FIG. 3 is a side view of the antenna support of FIG. 2.
FIG. 4 is an enlarged view of the encircled region referenced as 4 in FIG. 2, which shows the central portion of the antenna support framework which when properly installed is in axial alignment with the tower.
FIG. 5 is a side view of a portion of the present invention illustrated in FIG. 4.
FIG. 6 is an enlarged view of the encircled region referenced as 6 in FIG. 2, which shows the attachment of the support framework to the antenna mounting support assembly.
FIG. 7 is a side view of the portion of the present invention illustrated in FIG. 6.
FIG. 8 is an enlarged view of the encircled region referenced as 8 in FIG. 2, which shows the attachment of the walkway platform to the truss of the support framework.
FIG. 9 is a side view of FIG. 8, with the tubular member of the framework truss shown not angled for purposes of illustration, and with a mounting bracket shown on a support component pipe in a vertical orientation and in a tilted orientation in shadow.
FIG. 10 is a cross-sectional view of the framework central mounting collar as taken along line 10--10 of FIG. 3.
FIG. 11 is a side cross-sectional view, taken along line 11--11 in FIG. 10, of an adjustable connection of the central mounting collar to a preferred tower embodiment.
FIG. 12 is a diagrammatic side view of the central mounting collar connected to an alternate construction of the tower end.
FIG. 13 is a cross-sectional view of the framework central mounting collar as taken along line 13--13 of FIG. 12.
FIG. 14 is a side cross-sectional view, taken along line 14--14 in FIG. 13, of an adjustable connection of the central mounting collar to the alternate tower embodiment.
FIG. 15 is a perspective view of an alternate embodiment of the antenna support of the present invention.
Corresponding reference characters indicate corresponding parts throughout the several figures.
The preferred embodiments illustrated are not intended to be exhaustive or to limit the invention to the precise forms disclosed. The embodiments were chosen and described in order to best explain the principles of the invention and its application and practical use to thereby enable others skilled in the art to best utilize the invention.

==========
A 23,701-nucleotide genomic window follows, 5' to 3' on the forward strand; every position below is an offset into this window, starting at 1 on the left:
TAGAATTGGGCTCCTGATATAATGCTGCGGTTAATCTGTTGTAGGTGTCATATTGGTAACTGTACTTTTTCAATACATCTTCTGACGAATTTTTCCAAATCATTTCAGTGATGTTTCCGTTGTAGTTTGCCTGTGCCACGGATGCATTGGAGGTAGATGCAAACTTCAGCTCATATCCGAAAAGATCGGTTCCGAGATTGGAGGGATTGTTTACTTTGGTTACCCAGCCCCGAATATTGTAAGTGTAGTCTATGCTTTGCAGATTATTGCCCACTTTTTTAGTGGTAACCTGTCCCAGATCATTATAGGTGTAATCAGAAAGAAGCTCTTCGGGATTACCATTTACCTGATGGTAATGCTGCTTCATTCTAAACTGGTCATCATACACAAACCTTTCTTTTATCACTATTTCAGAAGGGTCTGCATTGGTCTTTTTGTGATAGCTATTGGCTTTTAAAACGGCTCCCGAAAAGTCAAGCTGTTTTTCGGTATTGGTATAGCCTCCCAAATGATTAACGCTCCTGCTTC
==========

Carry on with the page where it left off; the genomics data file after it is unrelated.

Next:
Referring now to FIG. 1, there is shown a perspective view of an antenna support of the present invention, generally designated 28, in the form of an assembly installed on the top of an uppermost body section 19 of modular tower 18. Antenna support 28 essentially includes a base skeleton or framework 30, which is stationary after its initial attachment to tower 18, and three independently adjustable antenna mounting support assemblies 55, connected to framework 30, upon which the antennas are adjustably disposed.
The antenna support shown in FIG. 2 is similar to antenna support 28 of FIG. 1 in all respects except for minor differences in the mounting collar assembly configuration, and is therefore correspondingly referenced. Referring to FIGS. 2-5, framework 30 includes a central mounting collar 32 which is connected to an upper collar 34, disposed directly above central mounting collar 32, by tubular bars 33 extending therebetween. A warning beacon can be attached to and extend upwardly from upper collar 34. Central mounting collar 32 includes a plurality of concentric arcuate slots 35 (see FIG. 10) formed therein which are used to mount antenna support 28 to the top of tower 18 in a rotationally adjustable manner described more fully below. Hooks 37, aligned radially inwardly, are preferably provided on all tubular bars 33 and are used in tying down or otherwise maintaining the wires 71 which extend to the mounted antennas 70 (See FIG. 1). As best shown in FIGS. 4 and 5, collars 32, 34 include flanged radial extensions 36 disposed at 120° intervals. Flanged radial extensions 36 are secured to the flanged inward ends of three identically sized and shaped trusses 40 by bolts or similar type fasteners 38. Trusses 40, which radially extend from extensions 36, are formed of interconnected tubular members in a manner known in the art to achieve a rigid but lightweight framework 30. A boomerang shaped bracket 52, preferably having pipe supporting flanges 53 connected thereto as shown in FIG. 7, is preferably bolted or otherwise rigidly connected to the upper horizontal tube of each truss 40 at its flanged outward end.